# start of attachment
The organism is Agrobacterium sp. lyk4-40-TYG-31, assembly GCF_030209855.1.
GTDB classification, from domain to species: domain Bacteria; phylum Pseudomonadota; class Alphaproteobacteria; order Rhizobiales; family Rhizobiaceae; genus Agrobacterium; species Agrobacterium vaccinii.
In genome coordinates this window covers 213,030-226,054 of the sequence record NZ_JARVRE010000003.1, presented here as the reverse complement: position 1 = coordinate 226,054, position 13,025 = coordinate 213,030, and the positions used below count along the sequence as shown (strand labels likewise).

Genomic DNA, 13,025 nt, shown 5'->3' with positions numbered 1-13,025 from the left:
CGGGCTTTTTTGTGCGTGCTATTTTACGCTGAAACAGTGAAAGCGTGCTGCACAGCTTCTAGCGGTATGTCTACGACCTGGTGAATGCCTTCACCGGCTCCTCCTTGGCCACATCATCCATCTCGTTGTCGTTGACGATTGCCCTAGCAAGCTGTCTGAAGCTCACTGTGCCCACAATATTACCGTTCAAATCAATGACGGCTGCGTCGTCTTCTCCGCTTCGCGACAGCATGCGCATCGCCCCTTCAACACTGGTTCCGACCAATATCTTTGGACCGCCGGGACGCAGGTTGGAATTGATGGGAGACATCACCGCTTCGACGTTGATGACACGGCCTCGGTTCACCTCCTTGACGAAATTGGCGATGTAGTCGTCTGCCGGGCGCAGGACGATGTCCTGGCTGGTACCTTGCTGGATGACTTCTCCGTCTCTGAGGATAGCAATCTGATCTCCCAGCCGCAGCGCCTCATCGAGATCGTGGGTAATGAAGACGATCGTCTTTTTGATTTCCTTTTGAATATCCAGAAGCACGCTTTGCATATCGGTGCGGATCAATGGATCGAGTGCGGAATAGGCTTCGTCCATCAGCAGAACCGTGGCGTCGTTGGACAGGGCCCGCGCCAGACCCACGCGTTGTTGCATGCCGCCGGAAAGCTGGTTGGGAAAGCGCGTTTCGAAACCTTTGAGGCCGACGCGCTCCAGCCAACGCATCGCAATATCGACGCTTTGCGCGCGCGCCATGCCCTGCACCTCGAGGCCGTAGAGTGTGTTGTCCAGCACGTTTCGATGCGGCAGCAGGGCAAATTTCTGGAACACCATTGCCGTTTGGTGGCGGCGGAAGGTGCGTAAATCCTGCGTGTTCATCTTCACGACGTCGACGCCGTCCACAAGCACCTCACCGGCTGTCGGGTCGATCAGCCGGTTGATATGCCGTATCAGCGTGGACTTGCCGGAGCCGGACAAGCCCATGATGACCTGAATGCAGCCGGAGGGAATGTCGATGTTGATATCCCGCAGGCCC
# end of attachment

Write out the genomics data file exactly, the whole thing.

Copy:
The organism is Agrobacterium sp. lyk4-40-TYG-31, assembly GCF_030209855.1.
GTDB classification, from domain to species: domain Bacteria; phylum Pseudomonadota; class Alphaproteobacteria; order Rhizobiales; family Rhizobiaceae; genus Agrobacterium; species Agrobacterium vaccinii.
In genome coordinates this window covers 213,030-226,054 of the sequence record NZ_JARVRE010000003.1, presented here as the reverse complement: position 1 = coordinate 226,054, position 13,025 = coordinate 213,030, and the positions used below count along the sequence as shown (strand labels likewise).

Genomic DNA, 13,025 nt, shown 5'->3' with positions numbered 1-13,025 from the left:
CGGGCTTTTTTGTGCGTGCTATTTTACGCTGAAACAGTGAAAGCGTGCTGCACAGCTTCTAGCGGTATGTCTACGACCTGGTGAATGCCTTCACCGGCTCCTCCTTGGCCACATCATCCATCTCGTTGTCGTTGACGATTGCCCTAGCAAGCTGTCTGAAGCTCACTGTGCCCACAATATTACCGTTCAAATCAATGACGGCTGCGTCGTCTTCTCCGCTTCGCGACAGCATGCGCATCGCCCCTTCAACACTGGTTCCGACCAATATCTTTGGACCGCCGGGACGCAGGTTGGAATTGATGGGAGACATCACCGCTTCGACGTTGATGACACGGCCTCGGTTCACCTCCTTGACGAAATTGGCGATGTAGTCGTCTGCCGGGCGCAGGACGATGTCCTGGCTGGTACCTTGCTGGATGACTTCTCCGTCTCTGAGGATAGCAATCTGATCTCCCAGCCGCAGCGCCTCATCGAGATCGTGGGTAATGAAGACGATCGTCTTTTTGATTTCCTTTTGAATATCCAGAAGCACGCTTTGCATATCGGTGCGGATCAATGGATCGAGTGCGGAATAGGCTTCGTCCATCAGCAGAACCGTGGCGTCGTTGGACAGGGCCCGCGCCAGACCCACGCGTTGTTGCATGCCGCCGGAAAGCTGGTTGGGAAAGCGCGTTTCGAAACCTTTGAGGCCGACGCGCTCCAGCCAACGCATCGCAATATCGACGCTTTGCGCGCGCGCCATGCCCTGCACCTCGAGGCCGTAGAGTGTGTTGTCCAGCACGTTTCGATGCGGCAGCAGGGCAAATTTCTGGAACACCATTGCCGTTTGGTGGCGGCGGAAGGTGCGTAAATCCTGCGTGTTCATCTTCACGACGTCGACGCCGTCCACAAGCACCTCACCGGCTGTCGGGTCGATCAGCCGGTTGATATGCCGTATCAGCGTGGACTTGCCGGAGCCGGACAAGCCCATGATGACCTGAATGCAGCCGGAGGGAATGTCGATGTTGATATCCCGCAGGCCC